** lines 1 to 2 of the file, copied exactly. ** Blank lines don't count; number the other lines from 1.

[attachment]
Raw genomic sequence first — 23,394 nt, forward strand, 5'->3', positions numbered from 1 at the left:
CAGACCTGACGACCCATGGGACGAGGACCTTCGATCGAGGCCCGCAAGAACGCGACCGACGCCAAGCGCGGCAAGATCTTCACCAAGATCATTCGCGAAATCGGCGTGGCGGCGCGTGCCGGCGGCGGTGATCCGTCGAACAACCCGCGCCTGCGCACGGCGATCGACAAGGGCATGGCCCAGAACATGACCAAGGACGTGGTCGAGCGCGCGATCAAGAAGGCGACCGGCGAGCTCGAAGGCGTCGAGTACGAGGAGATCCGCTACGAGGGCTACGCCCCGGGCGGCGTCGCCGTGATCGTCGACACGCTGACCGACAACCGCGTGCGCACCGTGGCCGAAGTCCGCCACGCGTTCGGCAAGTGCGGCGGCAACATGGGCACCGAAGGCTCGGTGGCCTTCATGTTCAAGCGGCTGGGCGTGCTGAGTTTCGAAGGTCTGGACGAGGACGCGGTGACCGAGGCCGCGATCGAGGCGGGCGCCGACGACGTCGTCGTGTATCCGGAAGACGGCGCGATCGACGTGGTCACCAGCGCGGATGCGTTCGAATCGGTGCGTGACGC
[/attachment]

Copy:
Raw genomic sequence first — 23,394 nt, forward strand, 5'->3', positions numbered from 1 at the left:
CAGACCTGACGACCCATGGGACGAGGACCTTCGATCGAGGCCCGCAAGAACGCGACCGACGCCAAGCGCGGCAAGATCTTCACCAAGATCATTCGCGAAATCGGCGTGGCGGCGCGTGCCGGCGGCGGTGATCCGTCGAACAACCCGCGCCTGCGCACGGCGATCGACAAGGGCATGGCCCAGAACATGACCAAGGACGTGGTCGAGCGCGCGATCAAGAAGGCGACCGGCGAGCTCGAAGGCGTCGAGTACGAGGAGATCCGCTACGAGGGCTACGCCCCGGGCGGCGTCGCCGTGATCGTCGACACGCTGACCGACAACCGCGTGCGCACCGTGGCCGAAGTCCGCCACGCGTTCGGCAAGTGCGGCGGCAACATGGGCACCGAAGGCTCGGTGGCCTTCATGTTCAAGCGGCTGGGCGTGCTGAGTTTCGAAGGTCTGGACGAGGACGCGGTGACCGAGGCCGCGATCGAGGCGGGCGCCGACGACGTCGTCGTGTATCCGGAAGACGGCGCGATCGACGTGGTCACCAGCGCGGATGCGTTCGAATCGGTGCGTGACGC